The way I taught this year, you’d think I had a chip on my shoulder. I do, and now I own it. The last two months, I revamped my whole teaching style, not because Charlotte Danielson or any other education expert told me to do it, but because I’m in my ninth year, and damnit, …
1910 A. P. Kalganov poses with his son and granddaughter for a portrait in the industrial town of Zlatoust in the Ural Mountain region of Russia. The son and granddaughter are employed at the Zlatoust Arms Plant—a major supplier of armaments to the Russian military since the early 1800s.
"The Emir of Bukhara, Alim Khan (1880-1944), poses solemnly for his portrait, taken in 1911 shortly after his accession. Since the mid-1800s Bukhara had been a vassal state of the Russian Empire. With the establishment of Soviet power in Bukhara in 1920, the Emir fled to Afghanistan where he died in 1944"
1911 Samarkand, an ancient commercial, intellectual, and spiritual center on the Silk Road from Europe to China, developed a remarkably diverse population, including Tajiks, Persians, Uzbeks, Arabs, Jews and Russians. Samarkand, and all of West Turkestan, was incorporated into the Russian Empire in the middle of the 19th century and has retained its ethnic diversity. Here, Jewish boys in traditional dress study with their teacher.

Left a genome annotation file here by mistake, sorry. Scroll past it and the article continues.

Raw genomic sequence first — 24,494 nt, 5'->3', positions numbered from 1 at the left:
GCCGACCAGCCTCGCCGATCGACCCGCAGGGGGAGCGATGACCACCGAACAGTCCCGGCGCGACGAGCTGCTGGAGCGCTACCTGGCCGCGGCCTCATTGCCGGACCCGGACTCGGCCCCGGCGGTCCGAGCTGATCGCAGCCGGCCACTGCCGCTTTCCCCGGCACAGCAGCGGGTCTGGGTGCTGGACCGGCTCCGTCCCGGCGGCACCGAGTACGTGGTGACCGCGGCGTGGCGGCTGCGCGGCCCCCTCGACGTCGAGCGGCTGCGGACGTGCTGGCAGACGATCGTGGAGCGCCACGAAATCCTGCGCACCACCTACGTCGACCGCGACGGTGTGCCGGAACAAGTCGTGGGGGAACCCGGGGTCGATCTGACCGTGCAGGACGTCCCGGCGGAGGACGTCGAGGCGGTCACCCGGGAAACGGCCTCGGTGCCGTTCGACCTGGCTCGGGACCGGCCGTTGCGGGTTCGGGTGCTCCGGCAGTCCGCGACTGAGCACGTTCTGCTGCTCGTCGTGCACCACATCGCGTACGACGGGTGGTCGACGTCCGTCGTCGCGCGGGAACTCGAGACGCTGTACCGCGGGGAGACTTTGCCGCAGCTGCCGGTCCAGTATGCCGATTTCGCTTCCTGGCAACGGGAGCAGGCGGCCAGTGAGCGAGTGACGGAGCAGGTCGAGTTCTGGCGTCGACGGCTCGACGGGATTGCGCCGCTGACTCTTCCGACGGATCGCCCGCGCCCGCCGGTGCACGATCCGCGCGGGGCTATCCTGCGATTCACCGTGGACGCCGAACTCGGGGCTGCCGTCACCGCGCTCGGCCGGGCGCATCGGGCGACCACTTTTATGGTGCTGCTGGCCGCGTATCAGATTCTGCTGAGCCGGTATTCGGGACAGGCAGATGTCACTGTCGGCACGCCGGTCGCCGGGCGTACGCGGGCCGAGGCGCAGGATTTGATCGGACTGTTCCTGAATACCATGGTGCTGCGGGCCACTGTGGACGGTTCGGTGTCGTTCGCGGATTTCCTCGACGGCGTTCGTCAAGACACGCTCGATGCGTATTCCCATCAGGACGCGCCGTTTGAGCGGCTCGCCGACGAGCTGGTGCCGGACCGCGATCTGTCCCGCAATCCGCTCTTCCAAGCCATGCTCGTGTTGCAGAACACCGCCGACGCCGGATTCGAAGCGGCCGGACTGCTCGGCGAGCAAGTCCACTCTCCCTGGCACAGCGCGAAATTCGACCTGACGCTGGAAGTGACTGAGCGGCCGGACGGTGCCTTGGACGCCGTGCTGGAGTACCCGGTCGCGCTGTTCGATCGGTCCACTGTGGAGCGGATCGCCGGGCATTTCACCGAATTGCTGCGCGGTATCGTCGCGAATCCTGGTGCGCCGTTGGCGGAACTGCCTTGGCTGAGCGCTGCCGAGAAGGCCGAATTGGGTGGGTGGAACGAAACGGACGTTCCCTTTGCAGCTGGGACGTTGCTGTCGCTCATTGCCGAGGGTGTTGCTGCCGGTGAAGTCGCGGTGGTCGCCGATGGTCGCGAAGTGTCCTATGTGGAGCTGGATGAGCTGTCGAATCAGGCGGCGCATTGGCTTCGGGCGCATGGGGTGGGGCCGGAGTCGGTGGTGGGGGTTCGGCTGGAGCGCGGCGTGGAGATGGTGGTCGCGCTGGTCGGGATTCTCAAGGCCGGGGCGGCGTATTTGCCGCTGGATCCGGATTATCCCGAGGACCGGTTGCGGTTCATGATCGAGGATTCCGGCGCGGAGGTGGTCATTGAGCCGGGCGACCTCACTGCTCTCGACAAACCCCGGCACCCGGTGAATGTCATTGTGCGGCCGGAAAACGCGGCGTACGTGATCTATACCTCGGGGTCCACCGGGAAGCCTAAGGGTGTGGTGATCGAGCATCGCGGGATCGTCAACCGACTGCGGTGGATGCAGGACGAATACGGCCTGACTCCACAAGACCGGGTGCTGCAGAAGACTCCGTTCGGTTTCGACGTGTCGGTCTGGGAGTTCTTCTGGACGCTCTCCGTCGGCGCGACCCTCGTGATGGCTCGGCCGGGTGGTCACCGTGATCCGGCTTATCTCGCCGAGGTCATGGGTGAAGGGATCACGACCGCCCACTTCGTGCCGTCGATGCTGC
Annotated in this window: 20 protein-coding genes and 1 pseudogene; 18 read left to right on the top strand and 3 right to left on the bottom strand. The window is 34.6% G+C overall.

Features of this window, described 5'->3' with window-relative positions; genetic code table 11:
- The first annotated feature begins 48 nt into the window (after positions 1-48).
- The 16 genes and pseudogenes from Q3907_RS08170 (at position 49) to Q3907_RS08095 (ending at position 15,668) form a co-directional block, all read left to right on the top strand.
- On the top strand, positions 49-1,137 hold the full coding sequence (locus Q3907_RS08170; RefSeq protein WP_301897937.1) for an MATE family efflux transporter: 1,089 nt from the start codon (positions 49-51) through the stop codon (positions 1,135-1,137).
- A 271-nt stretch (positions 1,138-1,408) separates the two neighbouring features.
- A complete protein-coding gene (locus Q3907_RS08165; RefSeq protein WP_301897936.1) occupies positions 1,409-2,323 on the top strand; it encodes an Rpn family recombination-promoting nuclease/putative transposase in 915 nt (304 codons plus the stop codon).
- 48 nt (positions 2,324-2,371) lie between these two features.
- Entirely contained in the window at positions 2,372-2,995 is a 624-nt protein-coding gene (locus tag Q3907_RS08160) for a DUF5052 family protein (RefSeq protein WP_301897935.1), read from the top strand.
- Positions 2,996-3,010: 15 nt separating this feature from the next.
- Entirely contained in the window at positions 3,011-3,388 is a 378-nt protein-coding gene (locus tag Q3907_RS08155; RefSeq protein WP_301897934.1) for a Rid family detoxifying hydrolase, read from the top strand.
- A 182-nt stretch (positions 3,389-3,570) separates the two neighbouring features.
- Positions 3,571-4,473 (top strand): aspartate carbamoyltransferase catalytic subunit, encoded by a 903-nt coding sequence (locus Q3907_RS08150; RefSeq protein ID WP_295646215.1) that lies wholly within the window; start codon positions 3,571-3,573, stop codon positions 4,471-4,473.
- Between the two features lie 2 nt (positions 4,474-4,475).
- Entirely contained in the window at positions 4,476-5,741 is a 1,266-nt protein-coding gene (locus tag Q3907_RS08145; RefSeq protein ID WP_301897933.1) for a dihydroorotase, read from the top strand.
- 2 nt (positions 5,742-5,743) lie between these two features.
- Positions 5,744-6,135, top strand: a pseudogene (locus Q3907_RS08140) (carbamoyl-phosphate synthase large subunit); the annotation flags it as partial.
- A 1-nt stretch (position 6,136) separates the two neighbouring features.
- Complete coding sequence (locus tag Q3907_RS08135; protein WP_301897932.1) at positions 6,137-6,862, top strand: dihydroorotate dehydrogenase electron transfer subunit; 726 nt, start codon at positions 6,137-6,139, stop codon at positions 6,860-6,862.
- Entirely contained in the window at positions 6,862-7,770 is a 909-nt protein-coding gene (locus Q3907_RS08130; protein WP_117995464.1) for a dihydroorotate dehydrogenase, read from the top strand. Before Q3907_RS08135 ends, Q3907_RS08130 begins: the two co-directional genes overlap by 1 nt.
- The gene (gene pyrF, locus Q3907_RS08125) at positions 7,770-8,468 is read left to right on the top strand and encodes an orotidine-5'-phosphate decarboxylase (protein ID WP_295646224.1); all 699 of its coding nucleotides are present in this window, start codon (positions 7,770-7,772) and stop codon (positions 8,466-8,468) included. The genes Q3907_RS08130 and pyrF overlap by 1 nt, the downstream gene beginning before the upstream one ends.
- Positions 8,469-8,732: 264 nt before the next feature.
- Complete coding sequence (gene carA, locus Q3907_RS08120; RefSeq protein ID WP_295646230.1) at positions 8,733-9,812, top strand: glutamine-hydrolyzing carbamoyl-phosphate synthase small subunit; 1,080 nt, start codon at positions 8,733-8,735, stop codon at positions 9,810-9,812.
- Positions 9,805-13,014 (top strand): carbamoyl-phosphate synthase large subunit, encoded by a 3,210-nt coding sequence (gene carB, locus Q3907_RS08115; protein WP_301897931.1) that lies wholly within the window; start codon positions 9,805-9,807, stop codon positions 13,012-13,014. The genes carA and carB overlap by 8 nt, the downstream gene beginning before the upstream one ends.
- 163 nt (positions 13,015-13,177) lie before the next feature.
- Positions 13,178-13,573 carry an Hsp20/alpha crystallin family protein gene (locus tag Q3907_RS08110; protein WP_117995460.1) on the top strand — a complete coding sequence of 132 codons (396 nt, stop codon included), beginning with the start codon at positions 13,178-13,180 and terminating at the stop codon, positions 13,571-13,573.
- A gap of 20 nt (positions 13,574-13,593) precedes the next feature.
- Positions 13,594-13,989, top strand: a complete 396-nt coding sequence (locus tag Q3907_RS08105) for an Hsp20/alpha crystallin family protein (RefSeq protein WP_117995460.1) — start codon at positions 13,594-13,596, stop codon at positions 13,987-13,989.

ca. 1907-1915 Ethnic Russian settlers to the Mugan Steppe region established a small settlement named Grafovka, immediately north of the border with Persia. Settlement of Russians in non-European parts of the empire, and particularly in border regions, was encouraged by the government and accounts for much of the Russian migration to Siberia, the Far East and the Caucasus regions.
1911 In a photograph taken near Samarkand, an elderly man, probably an ethnic Tajik, holds birds he has just caught . Samarkand and its region were noted for wide diversity in ethnic groups, including Uzbeks, Tajiks, Persians and Arabs as well as the more recently arrived Russians. IMAGE: PROKUDIN-GORSKII / LIBRARY OF CONGRESS